Carroll Shelby's iconic Cobra roadster has been making jaws drop for half a century now. To celebrate the 50th anniversary of the Cobra's debut the US Department of Energy built one of its own. The new Cobra's entire chassis and bodywork--from the passenger monocoque to the grille and headrests--were 3D printed from carbon fiber reinforced ABS using the Big Area Additive Manufacturing (BAAM) machine at Oak Ridge National Laboratory. And while the exterior of the new Cobra is nearly indistinguishable from its predecessor, they look nothing alike under the hood. The DoE's Cobra is, in fact, completely electric.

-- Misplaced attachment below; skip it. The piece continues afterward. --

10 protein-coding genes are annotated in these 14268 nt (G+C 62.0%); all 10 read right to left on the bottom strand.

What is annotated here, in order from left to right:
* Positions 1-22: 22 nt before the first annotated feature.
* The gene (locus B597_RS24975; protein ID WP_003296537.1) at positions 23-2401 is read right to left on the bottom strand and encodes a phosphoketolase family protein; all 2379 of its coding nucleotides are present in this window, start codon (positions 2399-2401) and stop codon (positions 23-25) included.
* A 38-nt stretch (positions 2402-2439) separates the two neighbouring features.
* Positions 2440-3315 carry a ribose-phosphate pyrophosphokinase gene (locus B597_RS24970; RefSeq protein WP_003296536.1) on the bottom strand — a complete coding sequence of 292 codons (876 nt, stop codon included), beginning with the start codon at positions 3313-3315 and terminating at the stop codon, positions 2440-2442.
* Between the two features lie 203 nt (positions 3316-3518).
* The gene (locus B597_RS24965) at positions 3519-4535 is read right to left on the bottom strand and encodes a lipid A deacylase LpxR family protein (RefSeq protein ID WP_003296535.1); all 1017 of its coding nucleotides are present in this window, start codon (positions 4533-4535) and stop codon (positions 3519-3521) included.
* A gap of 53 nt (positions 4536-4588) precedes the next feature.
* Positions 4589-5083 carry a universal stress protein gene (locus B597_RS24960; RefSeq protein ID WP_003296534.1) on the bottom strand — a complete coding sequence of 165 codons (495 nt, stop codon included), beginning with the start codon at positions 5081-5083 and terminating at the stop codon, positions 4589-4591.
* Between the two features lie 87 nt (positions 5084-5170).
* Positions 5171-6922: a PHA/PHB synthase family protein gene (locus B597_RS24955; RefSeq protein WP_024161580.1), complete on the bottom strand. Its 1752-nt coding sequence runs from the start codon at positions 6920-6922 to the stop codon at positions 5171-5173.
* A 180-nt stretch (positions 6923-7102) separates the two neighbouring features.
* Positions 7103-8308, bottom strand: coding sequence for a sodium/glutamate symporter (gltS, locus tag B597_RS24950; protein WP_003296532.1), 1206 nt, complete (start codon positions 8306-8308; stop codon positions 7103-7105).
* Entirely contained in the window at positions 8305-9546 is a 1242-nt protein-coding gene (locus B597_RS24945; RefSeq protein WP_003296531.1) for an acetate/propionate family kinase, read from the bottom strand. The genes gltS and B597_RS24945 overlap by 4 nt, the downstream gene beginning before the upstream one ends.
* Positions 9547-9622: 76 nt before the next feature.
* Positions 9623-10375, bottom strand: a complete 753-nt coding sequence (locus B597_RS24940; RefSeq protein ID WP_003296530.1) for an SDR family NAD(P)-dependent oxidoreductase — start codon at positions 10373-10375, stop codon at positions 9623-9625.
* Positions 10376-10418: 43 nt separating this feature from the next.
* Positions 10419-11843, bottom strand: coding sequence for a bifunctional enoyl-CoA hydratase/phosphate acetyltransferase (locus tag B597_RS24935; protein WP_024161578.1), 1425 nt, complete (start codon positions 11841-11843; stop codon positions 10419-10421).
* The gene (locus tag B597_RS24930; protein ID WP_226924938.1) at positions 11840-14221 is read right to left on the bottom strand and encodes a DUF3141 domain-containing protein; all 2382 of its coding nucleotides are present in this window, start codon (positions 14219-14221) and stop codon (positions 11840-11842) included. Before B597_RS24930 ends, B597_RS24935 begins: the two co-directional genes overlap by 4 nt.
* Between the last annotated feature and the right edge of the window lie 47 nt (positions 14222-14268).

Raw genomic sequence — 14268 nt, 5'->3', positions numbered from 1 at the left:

It's outfitted with a 100-kilowatt electric motor that hits 60 mph from a standstill in under five seconds. This "laboratory-on-wheels," as the DoE describes it, is actually built to accommodate a number of new technologies like motors motor propelled by wide bandgap power electronics, using a simple "plug-n-play" design. In all, the vehicle took a team of six engineers just six weeks to design and print. The DoE's replica made its debut at the Detroit Auto Show back in January. It currently resides at the Department of Energy headquarters in Washington DC.